Endress delivers a two-channel four-wire device Prosonic S system for floatation cell recovery. John Immelman writes.
The process of ‘flotation’ in gold, copper, lead, zinc, and coal mining is used to recover fine mineral particles.
The technique uses the surface tension of mineral particles to separate them from ore slurry.
The mineral particles to be ‘floated’ are made hydrophobic in each flotation cell with the addition of flocculant chemicals.
Air is then pumped through the slurry mixture and the targeted mineral particles attach themselves to the bubbles and rise to the surface. This forms a concentrated mineral froth.
The mineral froth is then extracted and the concentrated mineral is further refined.
Waste rock particles drop to the flotation tank’s bottom as tailings.
The flotation cell process makes the mining of mixed ore bodies efficient and economically viable.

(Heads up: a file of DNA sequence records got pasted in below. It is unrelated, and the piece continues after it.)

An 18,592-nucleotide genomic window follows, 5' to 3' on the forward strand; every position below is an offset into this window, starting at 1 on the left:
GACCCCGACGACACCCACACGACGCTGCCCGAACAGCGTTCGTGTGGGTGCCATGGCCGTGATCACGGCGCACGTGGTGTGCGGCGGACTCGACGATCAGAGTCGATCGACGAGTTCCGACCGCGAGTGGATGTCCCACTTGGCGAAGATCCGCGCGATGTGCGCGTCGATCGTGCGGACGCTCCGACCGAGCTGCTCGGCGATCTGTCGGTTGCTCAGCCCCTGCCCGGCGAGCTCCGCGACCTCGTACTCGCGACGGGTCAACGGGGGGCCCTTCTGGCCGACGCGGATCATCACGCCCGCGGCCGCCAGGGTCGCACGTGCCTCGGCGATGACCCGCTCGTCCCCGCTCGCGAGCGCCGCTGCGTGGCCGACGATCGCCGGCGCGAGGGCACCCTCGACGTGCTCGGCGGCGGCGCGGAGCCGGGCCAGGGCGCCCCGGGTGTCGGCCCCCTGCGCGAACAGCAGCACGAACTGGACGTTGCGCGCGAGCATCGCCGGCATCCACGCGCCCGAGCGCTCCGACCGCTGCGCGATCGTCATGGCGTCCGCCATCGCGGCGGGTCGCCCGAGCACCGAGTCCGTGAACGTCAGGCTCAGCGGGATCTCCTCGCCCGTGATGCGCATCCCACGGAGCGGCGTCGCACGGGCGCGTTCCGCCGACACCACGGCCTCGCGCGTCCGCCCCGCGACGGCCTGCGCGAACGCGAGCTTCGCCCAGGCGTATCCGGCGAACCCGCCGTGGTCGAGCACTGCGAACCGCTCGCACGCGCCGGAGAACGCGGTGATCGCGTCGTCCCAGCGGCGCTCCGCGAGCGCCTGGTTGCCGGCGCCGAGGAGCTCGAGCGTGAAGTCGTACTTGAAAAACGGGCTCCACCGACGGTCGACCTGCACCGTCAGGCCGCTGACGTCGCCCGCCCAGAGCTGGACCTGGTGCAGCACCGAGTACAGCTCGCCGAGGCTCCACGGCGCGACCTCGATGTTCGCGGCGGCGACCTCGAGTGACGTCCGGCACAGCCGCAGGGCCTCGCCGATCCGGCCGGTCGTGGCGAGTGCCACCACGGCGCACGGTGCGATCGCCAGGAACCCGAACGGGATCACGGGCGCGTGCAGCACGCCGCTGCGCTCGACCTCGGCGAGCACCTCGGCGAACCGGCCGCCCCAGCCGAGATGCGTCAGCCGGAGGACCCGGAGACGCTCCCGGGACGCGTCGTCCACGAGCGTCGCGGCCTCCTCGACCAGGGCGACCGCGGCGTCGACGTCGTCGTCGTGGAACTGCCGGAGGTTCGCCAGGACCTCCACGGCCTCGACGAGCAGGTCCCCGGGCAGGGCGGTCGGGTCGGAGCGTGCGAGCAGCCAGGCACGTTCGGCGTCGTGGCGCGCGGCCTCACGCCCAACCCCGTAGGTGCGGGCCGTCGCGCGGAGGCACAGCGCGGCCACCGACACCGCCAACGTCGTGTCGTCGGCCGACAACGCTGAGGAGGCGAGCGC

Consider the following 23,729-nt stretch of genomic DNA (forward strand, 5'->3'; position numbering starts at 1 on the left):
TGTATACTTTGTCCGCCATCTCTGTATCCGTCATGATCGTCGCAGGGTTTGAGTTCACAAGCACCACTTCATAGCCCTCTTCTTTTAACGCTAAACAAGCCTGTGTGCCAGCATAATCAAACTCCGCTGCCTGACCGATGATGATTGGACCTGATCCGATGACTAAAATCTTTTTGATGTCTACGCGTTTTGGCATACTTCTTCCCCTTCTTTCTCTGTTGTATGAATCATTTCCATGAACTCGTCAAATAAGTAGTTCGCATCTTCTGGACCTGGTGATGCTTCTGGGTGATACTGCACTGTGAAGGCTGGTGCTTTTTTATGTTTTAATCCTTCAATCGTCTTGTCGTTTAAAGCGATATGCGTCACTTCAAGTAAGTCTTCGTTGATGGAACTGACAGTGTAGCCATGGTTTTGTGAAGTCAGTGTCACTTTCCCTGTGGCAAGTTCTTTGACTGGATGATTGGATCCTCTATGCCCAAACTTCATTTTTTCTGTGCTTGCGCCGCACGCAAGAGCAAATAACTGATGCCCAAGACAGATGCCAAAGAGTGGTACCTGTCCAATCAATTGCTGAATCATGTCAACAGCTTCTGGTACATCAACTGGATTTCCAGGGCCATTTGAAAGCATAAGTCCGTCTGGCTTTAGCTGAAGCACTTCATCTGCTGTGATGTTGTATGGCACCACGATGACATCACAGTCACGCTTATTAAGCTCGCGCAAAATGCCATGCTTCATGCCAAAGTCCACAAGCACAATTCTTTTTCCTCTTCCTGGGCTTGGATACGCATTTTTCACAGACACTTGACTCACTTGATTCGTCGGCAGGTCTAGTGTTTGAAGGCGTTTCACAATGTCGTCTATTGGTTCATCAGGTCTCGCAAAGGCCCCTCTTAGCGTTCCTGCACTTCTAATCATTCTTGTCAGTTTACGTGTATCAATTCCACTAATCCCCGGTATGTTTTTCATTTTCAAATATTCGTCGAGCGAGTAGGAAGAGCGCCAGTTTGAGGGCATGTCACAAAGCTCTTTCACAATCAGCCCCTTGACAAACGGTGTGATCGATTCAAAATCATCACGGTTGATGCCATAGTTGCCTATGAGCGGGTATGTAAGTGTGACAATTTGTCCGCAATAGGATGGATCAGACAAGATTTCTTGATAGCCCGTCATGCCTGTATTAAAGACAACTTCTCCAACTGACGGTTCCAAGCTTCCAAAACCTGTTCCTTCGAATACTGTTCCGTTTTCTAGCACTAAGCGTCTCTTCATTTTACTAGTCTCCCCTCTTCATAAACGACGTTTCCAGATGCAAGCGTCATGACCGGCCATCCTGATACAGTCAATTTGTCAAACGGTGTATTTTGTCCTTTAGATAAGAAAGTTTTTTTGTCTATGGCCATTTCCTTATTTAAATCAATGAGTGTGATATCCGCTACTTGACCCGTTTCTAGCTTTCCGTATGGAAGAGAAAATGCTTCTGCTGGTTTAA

In a typical flotation cell, various parameters need to be controlled. These include surface level and interface measurement, slurry pH, flow-meters for flocculent agent dosing, slurry flow, compressed air flow, and valve control using electromagnetic flow-meters.
Accurate and reliable measurement is crucial during the process, as there needs to be a balance between the amount of base slurry and the amount of froth produced.
Excess slurry and not enough froth leads to an under recovery of minerals. Excess injected flocculent costs money, but is also expensive to remove from the process later down the line.
The most common way to optimise the process is to measure the relative ‘thickness’ of the froth in relation to the level of the slurry in each flotation cell.
Since the density of the froth is high enough to reflect ultrasonic pulses from a continuous ultrasonic level sensor, this is an ideal technology for monitoring the level of the foam floating on the slurry.
The new two-channel four-wire device Prosonic S system, measures the distance to froth on one ultrasonic sensor, and the distance to the interface on another, complete with float, rod, and reflecting disk.
The float on the second sensor drifts on the slurry interface with the reflecting disk protruding through the foam.
When the Prosonic S system measures the distance to the disk, it measures the actual interface level.
The measurements can be used to determine if operating conditions are optimal, or if further adjustments to the chemical dosing, slurry, or bubbles need to be made.